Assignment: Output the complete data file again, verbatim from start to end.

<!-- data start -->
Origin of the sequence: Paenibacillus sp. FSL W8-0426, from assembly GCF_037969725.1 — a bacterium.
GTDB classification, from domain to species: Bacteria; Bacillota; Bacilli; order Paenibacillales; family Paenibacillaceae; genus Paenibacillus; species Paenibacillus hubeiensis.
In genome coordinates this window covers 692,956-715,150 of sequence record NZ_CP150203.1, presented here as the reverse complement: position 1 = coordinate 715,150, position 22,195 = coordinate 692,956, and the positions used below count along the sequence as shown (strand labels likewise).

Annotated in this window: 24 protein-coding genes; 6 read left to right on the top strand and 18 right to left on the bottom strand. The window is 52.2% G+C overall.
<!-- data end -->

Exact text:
Origin of the sequence: Paenibacillus sp. FSL W8-0426, from assembly GCF_037969725.1 — a bacterium.
GTDB classification, from domain to species: Bacteria; Bacillota; Bacilli; order Paenibacillales; family Paenibacillaceae; genus Paenibacillus; species Paenibacillus hubeiensis.
In genome coordinates this window covers 692,956-715,150 of sequence record NZ_CP150203.1, presented here as the reverse complement: position 1 = coordinate 715,150, position 22,195 = coordinate 692,956, and the positions used below count along the sequence as shown (strand labels likewise).

Annotated in this window: 24 protein-coding genes; 6 read left to right on the top strand and 18 right to left on the bottom strand. The window is 52.2% G+C overall.